Set up the winning goal for England in a knockout game against Germany. Everything else is a footnote. That footnote would probably say something about him being prominently involved in both goals by getting into very advanced positions. A very good performance even without those two key contributions.
The youngest England player and the only one who didn’t need 15 minutes to calm to terms with the occasion. Might be something in that. The more he came into the game in those early exchanges, the better England looked after a nightmarish first 10 minutes that could on another day have left England in all manner of very early yet potentially insurmountable bother. He very quickly became the England player where you could hear the shift in crowd noise when he got on the ball. An expectation rather than mere hope that Something Might Happen. Of course, this can just as easily be read as criticism of the other 10 players in that disconcerting opening spell. Either way, was the key player in the transition from those first 10 minutes, which were awful, to the rest of the match, which was not. Not as involved second half before making way for Jack Grealish and the Clamour. His contribution will inevitably be overshadowed by what followed, but it should not be forgotten.
I have no notes on him for the first half-hour. The first note at that point says ‘Check if has touched ball’. Apparently he touched the ball twice in the first half-hour, but I remember neither of those. Did come into things in the final minutes of the half after dropping deep in ‘Tottenham Kane’ fashion to get on the ball. Nearly played in Phillips and then won a free-kick after a smart turn. Absolutely should have scored – and at his best absolutely would – when the ball broke to him in front of goal in first-half stoppage time. Taking a touch was probably the right decision; taking a clunking great leaden heavy one was not. Barely involved again in the second half, until some understated but vitally important hold-up work in the build-up to Sterling’s goal. Then headed home a second to not so much settle the nerves as obliterate them entirely as he suddenly sniffed a chance and raced forward to get on the end of Grealish’s perfect cross. Just goes to show the old saying is still true: you can never write off Harry Kane.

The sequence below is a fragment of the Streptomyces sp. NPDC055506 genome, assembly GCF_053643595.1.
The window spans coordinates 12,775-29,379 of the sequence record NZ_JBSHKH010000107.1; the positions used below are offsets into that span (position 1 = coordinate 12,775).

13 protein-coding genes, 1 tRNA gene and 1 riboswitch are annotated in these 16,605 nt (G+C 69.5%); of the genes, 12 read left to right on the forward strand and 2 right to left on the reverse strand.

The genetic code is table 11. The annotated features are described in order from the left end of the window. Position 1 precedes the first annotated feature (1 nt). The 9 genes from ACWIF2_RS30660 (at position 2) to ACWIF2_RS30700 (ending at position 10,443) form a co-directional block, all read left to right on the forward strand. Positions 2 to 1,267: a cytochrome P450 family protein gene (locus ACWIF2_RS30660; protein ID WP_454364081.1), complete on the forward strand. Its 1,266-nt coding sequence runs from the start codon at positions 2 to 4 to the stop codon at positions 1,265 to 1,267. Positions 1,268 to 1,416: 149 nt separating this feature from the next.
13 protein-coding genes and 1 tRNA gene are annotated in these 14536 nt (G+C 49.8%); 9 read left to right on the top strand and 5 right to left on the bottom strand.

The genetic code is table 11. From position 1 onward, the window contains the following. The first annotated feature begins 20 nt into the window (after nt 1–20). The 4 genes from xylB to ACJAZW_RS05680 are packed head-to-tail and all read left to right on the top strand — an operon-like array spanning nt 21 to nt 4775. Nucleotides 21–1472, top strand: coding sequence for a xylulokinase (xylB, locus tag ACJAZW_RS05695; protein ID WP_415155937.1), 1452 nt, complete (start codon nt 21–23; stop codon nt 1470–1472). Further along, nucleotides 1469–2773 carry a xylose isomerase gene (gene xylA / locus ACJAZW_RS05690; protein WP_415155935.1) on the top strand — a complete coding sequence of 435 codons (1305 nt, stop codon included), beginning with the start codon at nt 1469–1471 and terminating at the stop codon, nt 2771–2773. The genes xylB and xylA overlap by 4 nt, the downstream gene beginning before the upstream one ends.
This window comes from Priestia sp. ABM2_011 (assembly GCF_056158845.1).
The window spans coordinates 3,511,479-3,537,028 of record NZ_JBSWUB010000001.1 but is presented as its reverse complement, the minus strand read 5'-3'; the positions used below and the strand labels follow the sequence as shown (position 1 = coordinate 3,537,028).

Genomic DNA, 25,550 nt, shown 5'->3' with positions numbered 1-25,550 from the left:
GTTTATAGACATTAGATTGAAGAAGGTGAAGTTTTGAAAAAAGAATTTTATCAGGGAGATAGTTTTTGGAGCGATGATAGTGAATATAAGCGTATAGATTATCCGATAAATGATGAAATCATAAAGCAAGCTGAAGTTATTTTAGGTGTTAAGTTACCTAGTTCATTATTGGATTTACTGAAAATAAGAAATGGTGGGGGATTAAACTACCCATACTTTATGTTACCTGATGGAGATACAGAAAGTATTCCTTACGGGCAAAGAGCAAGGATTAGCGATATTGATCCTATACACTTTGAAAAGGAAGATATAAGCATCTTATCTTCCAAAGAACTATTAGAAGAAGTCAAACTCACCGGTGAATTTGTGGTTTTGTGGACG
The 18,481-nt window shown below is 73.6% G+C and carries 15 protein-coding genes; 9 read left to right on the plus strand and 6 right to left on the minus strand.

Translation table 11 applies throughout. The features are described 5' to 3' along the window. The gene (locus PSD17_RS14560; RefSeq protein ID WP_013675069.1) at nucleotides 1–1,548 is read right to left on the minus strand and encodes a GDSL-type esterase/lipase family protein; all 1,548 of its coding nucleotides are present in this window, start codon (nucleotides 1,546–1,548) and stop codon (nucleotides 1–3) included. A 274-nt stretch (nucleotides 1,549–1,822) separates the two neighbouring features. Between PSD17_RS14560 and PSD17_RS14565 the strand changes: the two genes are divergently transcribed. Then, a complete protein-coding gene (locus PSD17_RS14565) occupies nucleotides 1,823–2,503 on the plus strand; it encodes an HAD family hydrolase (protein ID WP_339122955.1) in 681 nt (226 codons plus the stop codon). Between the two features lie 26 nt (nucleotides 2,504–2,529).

Started and finished the move that unlocked the game and in doing so became the first player since Gary Lineker in 1986 to score England’s first three goals at a tournament. All of them pretty important, too. Great work to create an early shooting chance which forced Neuer into (relatively comfortable if photogenic) action. Guilty more than once of either keeping the ball when he should have passed or running into traffic or even doing both at the same time. Then having raised the roof by giving England the lead so superbly with 10 minutes to go gave the ball away to set Muller away for what looked for all the world certain to be the equaliser until it wasn’t. For all his ability and the obvious potency of his threat, he can be occasionally maddening, there’s no point pretending otherwise. If he keeps scoring in England wins, I don’t suppose anyone will care about that all that much and you have to say fair enough.
JACK GREALISH (for Saka, 69)
Actually had a slightly dicey start but then played in Shaw to set up the first before curling a cross on to Kane’s head for the second and that’s what he brings. But none of that means it was wrong for Southgate not to start him; it just proves he got the substitution just right. Also wasn’t fouled even once in 21 minutes plus stoppages, which surely can’t be right, can it?
JORDAN HENDERSON (for Rice, 87)
I’d have probably made this substitution 43 minutes earlier. Southgate knew better.